What colors has the Tower sported over the years?
Monday 21 October 2019
Modified the 22/10/19
The Tower was built of wrought iron, a material that must be protected from corrosion due to exposure to the elements. So the metal has to be painted with a rain-proof covering that provides lasting protection. Since 1968, the choice has been a fairly neutral color made up of three shades of brown (called “Eiffel Tower brown”). It is darker at the base of the tower and lightens as it goes up to give a visual impression of uniformity. Originally, the Tower was painted Venice red, then reddish-brown because of the minium (also called “red lead”) often used in paint at the time for its protective qualities for iron.
A new layer every 7 years
The paint wears off with time and rain, so it has to be redone to guarantee continued protection. For this reason, the Tower has been repainted on average every seven years, according to a cycle laid out by Gustave Eiffel himself. Its color has varied over the years, from reddish-brown (1889) to ochre-brown (1892), a variation of 5 shades of yellow over its total height (1899), yellow-brown (1907 to 1947), reddish-brown (1954-1961) and since 1968, an “Eiffel Tower brown” of three different tones.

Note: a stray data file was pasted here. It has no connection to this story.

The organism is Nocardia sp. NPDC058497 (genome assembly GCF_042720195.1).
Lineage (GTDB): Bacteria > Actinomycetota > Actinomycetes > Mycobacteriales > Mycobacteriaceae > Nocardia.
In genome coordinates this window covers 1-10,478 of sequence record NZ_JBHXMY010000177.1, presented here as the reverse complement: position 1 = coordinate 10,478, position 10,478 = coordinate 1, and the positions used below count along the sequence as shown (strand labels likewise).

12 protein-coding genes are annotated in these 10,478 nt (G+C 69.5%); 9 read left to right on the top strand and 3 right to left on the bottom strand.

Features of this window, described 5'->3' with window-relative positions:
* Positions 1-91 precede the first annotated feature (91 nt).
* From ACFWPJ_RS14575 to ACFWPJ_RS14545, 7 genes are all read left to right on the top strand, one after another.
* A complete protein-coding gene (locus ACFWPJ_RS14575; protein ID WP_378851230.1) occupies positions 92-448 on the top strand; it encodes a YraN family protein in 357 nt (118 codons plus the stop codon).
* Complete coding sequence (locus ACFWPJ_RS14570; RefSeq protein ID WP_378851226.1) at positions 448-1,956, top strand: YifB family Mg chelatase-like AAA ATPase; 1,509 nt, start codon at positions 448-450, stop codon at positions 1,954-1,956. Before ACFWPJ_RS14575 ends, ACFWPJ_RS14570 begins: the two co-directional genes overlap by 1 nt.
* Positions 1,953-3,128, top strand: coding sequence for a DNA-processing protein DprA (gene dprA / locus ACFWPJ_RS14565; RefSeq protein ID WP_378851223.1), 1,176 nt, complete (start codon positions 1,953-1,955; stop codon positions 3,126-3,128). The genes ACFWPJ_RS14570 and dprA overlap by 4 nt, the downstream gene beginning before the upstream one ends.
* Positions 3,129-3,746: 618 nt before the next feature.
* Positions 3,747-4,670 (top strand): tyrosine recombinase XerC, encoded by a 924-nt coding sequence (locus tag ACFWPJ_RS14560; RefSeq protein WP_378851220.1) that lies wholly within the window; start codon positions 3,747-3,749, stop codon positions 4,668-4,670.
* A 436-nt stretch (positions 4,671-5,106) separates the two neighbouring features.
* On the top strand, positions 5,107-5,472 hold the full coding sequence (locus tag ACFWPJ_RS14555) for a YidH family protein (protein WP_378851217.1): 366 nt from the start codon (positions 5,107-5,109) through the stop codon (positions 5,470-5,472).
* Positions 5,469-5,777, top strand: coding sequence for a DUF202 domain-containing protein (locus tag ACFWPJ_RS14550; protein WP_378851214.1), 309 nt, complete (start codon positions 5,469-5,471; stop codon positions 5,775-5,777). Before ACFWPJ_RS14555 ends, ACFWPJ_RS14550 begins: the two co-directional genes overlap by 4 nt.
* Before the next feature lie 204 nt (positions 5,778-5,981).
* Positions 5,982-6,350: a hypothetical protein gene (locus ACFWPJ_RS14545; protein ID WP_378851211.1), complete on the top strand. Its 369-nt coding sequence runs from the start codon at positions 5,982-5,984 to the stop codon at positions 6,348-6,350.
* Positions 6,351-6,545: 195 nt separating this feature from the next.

In 2019, a new painting campaign is beginning! To be continued...
Bertrand Lemoine is an architect, engineer and historian. He was a research director at the CNRS and general manager of the Atelier International du Grand Paris. He is an internationally recognized specialist in the history and current events of architecture, construction, the city and heritage in the 19th and 20th centuries, particularly in Paris, Greater Paris and the Eiffel Tower. He is the author of forty-three books and several hundred articles on these subjects. He is currently a consultant on architectural, urban, digital and energy issues.